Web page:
Indemnity Contract Clauses – What You Need To Know!
As a subcontractor, you are likely to have faced the dilemma of signing an indemnity provision as part of a contract with a general contractor. Generally, indemnification is a claim to shift payments or liability. For example, where a general contractor is facing a claim that allegedly arises from the negligence of the subcontractor, the general contractor may raise a claim against the subcontractor to indemnify any damages paid. Indemnification provisions can expose subcontractors to risks that are not typically contemplated and must be read carefully. However, the existence of an express indemnity provision may actually reduce the subcontractor’s liability if entered into cautiously because the North Carolina Court of Appeals has held that there can be no implied contractual liability where there is an express contract between the parties in reference to the same subject matter. What does this really mean?
First, an implied-in-law contract arises when neither party signs an express contract provision for indemnity. In these cases, an obligation has been discharged from one party to a second party. If the second party performs negligently causing liability upon the first party, it may be determined that the actively negligent party may be found to have made an implied promise to indemnify the first party. In other words, both the general contractor and the subcontractor could both be liable in damages to the injured third person for the joint wrong. As between themselves, however, the primary liability for the damages rests upon the primary negligent party.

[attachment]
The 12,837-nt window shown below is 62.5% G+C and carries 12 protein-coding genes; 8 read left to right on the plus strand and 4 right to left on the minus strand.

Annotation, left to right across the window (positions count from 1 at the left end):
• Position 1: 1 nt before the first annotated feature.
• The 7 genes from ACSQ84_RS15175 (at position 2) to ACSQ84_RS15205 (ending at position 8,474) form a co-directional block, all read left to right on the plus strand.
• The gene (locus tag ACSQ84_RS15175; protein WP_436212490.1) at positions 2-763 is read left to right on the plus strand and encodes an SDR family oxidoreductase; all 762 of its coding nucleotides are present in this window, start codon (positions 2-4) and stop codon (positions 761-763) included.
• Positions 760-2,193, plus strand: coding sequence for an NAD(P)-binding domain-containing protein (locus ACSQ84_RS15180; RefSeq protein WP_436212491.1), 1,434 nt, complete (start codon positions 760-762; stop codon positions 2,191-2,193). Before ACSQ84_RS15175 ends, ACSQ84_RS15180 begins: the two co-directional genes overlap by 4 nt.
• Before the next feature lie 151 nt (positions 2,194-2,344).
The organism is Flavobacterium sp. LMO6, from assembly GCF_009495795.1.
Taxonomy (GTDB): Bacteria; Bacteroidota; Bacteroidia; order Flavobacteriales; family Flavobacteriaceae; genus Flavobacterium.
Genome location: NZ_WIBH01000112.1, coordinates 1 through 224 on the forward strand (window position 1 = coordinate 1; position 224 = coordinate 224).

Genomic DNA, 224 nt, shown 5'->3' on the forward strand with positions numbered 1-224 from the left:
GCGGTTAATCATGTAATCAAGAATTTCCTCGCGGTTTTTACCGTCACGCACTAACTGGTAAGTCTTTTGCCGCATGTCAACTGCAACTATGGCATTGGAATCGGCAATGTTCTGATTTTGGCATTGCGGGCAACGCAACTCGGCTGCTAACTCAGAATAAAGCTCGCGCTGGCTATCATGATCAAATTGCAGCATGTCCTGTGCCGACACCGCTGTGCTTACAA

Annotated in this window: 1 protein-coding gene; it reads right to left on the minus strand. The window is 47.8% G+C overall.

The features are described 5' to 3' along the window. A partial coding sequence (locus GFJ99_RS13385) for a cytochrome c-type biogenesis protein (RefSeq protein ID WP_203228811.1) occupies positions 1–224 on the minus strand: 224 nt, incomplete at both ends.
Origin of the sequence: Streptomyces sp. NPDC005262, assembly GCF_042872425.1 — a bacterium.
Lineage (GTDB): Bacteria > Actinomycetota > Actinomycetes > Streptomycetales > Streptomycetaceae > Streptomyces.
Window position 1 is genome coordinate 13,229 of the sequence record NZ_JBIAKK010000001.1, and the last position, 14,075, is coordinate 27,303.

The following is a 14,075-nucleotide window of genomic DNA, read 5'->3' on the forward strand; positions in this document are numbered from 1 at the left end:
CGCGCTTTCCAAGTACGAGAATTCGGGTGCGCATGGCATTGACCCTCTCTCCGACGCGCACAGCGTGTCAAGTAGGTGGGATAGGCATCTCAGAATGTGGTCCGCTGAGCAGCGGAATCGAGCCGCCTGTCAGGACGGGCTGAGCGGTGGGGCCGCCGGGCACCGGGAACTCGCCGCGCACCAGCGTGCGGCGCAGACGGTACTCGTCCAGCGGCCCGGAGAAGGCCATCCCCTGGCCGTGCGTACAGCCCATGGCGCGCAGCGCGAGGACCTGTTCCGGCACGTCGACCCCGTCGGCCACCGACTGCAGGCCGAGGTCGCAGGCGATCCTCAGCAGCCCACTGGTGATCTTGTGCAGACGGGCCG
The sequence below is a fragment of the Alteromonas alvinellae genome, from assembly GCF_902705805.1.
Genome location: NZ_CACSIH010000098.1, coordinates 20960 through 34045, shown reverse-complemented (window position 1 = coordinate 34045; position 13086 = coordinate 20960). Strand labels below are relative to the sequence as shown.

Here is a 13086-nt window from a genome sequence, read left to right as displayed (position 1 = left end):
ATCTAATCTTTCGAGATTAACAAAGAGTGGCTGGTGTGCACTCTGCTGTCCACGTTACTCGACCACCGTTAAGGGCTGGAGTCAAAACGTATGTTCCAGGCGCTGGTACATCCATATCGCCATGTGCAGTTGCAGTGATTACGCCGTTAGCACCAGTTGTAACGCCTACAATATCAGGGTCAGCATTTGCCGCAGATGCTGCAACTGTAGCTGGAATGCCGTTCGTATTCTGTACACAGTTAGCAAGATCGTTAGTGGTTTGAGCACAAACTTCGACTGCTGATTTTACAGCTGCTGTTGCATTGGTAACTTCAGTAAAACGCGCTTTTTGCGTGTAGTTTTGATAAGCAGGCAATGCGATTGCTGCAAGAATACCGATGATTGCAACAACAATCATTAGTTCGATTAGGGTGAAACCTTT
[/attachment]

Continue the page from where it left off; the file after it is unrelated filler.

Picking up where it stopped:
Express indemnification occurs when there is an express agreement between the parties to the contract. Subcontractors must read express provisions for indemnity carefully. In Speedway v. Tindall, 672 S.E.2d 691 (N.C. App. 2009), which resulted in a favorable outcome to the subcontractor, the indemnification provision covered only injuries occurring during the performance of the subcontractor’s (Tindall’s) work. Tindall constructed a pedestrian bridge for Speedway that eventually collapsed injuring over 100 pedestrians. Speedway sought indemnification from Tindall, but because there was an express provision covering indemnification only during the time period in which Tindall was actually working, the bridge collapse which occurred years after Tindall had finished construction did not entitle Speedway to any implied indemnification outside the contract. Therefore, express provisions for indemnification which are limited in scope, and time limitations, may be beneficial to subcontractors.
Always read contract provisions very carefully!
For more information on this issue or any other construction-related topic, please contact Todd Jones with Anderson Jones, PLLC Attorneys at Law at (919) 277-2541 or by email today!